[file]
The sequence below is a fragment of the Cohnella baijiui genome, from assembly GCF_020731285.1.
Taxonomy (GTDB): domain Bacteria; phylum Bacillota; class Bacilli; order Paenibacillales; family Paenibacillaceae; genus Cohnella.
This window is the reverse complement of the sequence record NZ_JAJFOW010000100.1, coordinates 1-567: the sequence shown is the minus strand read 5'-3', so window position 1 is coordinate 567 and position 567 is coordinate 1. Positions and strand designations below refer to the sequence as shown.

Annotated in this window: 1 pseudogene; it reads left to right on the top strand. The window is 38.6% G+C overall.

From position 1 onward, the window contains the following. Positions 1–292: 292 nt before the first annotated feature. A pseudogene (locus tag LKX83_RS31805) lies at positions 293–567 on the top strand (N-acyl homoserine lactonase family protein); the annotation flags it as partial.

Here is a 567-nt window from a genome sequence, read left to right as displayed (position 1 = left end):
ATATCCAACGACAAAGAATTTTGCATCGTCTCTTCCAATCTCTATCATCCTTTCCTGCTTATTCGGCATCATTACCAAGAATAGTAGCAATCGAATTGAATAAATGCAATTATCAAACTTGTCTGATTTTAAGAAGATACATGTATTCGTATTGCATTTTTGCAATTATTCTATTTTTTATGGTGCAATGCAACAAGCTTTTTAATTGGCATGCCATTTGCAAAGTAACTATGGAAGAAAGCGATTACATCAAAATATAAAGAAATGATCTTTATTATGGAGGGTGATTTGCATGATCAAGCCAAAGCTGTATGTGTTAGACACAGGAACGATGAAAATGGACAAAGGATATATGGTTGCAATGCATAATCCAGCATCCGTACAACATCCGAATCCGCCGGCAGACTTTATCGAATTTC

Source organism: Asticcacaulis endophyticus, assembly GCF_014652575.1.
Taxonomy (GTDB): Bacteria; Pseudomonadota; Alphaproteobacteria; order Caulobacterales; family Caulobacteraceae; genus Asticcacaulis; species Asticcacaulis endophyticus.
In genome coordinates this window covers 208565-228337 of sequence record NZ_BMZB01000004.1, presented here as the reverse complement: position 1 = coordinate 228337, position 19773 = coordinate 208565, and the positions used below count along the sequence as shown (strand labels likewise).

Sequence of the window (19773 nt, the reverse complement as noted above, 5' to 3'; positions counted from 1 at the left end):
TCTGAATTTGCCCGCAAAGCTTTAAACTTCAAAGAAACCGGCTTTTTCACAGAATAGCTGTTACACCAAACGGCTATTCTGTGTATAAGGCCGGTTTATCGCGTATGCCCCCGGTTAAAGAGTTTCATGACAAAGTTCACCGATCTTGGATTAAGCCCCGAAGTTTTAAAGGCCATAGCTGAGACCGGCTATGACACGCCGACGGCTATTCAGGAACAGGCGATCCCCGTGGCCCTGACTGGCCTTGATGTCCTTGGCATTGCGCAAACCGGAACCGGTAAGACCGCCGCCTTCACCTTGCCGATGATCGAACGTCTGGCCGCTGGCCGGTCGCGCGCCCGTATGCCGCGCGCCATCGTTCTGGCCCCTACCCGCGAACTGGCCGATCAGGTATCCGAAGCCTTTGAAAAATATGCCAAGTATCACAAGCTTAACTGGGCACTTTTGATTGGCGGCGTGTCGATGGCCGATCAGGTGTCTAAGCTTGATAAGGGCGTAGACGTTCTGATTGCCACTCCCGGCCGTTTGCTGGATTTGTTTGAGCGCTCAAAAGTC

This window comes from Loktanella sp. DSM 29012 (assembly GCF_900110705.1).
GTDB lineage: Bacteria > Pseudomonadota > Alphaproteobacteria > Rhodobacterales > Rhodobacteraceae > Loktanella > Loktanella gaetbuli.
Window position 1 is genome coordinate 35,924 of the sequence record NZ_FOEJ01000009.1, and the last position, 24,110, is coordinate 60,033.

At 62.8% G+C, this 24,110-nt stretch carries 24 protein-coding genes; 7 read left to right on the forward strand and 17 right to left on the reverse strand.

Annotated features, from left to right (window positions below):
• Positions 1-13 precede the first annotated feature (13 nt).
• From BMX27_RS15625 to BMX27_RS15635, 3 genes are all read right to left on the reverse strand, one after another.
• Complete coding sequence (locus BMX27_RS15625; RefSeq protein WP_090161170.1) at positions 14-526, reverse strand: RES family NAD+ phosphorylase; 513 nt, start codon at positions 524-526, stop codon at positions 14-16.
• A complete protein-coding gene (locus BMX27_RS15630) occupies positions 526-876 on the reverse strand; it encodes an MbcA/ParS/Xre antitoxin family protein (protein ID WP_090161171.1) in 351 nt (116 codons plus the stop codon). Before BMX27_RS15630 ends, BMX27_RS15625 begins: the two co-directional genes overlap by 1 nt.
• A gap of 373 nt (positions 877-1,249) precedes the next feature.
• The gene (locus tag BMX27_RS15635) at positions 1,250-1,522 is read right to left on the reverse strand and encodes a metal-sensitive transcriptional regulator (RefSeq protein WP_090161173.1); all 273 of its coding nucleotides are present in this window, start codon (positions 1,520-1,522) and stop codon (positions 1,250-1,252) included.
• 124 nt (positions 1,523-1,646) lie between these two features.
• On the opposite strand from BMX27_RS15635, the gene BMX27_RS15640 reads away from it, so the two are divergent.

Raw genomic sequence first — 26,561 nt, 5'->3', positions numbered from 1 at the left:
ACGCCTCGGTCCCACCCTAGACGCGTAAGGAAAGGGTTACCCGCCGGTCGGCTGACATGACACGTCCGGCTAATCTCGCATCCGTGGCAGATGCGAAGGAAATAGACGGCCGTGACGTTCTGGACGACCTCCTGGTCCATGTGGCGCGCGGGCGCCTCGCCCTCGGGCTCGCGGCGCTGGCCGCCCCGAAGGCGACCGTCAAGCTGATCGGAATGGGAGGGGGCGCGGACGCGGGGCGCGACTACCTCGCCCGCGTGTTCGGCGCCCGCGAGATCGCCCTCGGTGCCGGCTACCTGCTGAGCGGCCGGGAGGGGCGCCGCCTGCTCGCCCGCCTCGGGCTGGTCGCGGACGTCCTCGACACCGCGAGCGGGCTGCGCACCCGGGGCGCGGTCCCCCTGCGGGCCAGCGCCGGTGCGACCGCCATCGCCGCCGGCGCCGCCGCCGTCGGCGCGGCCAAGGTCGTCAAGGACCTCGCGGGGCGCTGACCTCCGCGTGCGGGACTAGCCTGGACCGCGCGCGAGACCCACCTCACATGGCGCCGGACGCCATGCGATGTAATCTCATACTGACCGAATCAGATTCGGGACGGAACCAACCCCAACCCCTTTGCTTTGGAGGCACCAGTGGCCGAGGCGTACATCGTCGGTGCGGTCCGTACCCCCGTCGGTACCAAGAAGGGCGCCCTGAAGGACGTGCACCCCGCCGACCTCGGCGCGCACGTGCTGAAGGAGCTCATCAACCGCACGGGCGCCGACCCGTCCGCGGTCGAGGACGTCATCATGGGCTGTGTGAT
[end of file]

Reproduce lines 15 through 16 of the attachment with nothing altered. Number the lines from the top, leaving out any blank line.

Window position 1 is genome coordinate 35,924 of the sequence record NZ_FOEJ01000009.1, and the last position, 24,110, is coordinate 60,033.

At 62.8% G+C, this 24,110-nt stretch carries 24 protein-coding genes; 7 read left to right on the forward strand and 17 right to left on the reverse strand.